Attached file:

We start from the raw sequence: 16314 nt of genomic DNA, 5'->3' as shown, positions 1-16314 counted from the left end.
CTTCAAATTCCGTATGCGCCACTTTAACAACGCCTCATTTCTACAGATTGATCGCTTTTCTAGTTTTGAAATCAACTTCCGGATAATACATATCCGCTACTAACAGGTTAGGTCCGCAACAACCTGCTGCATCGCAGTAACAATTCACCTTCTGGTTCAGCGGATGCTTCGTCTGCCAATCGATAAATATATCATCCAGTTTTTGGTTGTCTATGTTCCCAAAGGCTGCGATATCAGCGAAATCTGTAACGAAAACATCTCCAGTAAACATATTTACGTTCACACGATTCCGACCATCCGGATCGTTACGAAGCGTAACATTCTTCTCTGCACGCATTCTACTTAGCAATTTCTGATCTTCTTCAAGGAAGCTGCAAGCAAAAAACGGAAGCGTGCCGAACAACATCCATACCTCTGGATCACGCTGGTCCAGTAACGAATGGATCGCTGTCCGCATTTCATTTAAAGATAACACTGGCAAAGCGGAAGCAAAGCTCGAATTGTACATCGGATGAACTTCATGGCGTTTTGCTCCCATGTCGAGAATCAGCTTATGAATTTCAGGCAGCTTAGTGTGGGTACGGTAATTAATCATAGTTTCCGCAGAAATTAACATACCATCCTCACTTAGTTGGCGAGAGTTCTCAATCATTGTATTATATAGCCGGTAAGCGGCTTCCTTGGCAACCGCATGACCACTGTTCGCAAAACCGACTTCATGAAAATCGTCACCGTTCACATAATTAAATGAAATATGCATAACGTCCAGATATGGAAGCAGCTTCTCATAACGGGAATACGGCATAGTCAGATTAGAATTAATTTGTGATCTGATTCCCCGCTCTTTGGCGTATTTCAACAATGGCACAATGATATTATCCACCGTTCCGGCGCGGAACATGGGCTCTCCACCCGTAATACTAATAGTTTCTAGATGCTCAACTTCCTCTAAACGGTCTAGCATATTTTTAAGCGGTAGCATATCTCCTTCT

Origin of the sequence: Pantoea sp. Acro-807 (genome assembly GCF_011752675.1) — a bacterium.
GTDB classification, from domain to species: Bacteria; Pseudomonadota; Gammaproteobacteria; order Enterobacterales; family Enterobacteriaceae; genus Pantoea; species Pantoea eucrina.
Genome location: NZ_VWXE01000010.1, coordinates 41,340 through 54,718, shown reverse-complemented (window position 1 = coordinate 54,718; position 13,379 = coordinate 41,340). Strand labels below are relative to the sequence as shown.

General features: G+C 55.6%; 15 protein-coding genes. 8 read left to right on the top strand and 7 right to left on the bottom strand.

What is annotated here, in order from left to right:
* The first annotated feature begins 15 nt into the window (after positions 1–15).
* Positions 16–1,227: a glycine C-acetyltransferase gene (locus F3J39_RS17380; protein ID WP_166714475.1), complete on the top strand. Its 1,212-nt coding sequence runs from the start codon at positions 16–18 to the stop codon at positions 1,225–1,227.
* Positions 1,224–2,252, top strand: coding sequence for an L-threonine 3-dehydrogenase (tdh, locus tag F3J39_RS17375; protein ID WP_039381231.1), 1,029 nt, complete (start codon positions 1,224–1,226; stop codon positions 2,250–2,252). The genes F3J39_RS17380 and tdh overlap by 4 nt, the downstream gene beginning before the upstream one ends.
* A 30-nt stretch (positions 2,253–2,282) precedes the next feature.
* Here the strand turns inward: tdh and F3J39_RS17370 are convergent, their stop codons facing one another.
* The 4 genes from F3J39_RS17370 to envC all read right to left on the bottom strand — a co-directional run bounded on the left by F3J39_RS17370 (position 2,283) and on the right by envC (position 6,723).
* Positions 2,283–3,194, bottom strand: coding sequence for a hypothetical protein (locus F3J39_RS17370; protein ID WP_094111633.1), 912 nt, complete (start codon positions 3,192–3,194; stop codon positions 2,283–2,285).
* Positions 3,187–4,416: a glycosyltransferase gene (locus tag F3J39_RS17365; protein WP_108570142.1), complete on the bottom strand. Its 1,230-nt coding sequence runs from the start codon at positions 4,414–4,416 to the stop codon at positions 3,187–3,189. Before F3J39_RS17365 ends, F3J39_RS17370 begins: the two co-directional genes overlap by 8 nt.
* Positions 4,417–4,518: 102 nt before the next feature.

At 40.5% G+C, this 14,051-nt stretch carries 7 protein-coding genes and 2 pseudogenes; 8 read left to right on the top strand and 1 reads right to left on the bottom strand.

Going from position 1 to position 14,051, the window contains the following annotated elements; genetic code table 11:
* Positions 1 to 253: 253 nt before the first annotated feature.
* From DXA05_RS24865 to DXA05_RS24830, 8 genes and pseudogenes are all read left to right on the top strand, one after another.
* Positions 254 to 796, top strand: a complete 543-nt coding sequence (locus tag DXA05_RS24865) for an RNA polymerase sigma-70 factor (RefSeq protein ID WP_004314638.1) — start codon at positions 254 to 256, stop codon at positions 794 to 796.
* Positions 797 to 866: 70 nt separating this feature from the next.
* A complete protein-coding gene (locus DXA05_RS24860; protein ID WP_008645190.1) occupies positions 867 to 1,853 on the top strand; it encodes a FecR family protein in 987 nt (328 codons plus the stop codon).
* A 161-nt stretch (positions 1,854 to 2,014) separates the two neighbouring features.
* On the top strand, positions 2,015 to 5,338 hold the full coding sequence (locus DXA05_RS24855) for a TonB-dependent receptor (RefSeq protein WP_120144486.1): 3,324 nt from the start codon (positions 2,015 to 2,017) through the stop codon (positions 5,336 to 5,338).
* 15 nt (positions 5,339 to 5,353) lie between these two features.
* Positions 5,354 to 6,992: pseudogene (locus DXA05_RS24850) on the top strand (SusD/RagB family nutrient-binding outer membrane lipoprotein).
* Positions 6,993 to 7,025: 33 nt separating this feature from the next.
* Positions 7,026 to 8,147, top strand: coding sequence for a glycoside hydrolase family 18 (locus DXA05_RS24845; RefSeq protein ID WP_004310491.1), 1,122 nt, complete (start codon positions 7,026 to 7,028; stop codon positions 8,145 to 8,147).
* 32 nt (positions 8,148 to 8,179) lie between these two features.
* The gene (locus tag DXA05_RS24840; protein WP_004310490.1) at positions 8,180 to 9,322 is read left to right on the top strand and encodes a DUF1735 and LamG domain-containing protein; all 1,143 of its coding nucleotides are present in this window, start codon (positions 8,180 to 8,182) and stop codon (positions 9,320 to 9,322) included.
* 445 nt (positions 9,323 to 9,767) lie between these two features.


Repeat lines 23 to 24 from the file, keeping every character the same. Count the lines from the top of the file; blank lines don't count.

* A complete protein-coding gene (locus DXA05_RS24860; protein ID WP_008645190.1) occupies positions 867 to 1,853 on the top strand; it encodes a FecR family protein in 987 nt (328 codons plus the stop codon).
* A 161-nt stretch (positions 1,854 to 2,014) separates the two neighbouring features.